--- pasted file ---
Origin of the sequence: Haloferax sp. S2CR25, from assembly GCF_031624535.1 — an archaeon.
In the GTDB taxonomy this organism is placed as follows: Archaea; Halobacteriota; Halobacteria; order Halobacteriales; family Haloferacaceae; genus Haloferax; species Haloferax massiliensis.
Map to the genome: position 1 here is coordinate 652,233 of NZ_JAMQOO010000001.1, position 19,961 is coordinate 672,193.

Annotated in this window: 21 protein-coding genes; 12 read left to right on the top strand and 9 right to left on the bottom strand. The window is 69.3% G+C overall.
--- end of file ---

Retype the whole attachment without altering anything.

Origin of the sequence: Haloferax sp. S2CR25, from assembly GCF_031624535.1 — an archaeon.
In the GTDB taxonomy this organism is placed as follows: Archaea; Halobacteriota; Halobacteria; order Halobacteriales; family Haloferacaceae; genus Haloferax; species Haloferax massiliensis.
Map to the genome: position 1 here is coordinate 652,233 of NZ_JAMQOO010000001.1, position 19,961 is coordinate 672,193.

Annotated in this window: 21 protein-coding genes; 12 read left to right on the top strand and 9 right to left on the bottom strand. The window is 69.3% G+C overall.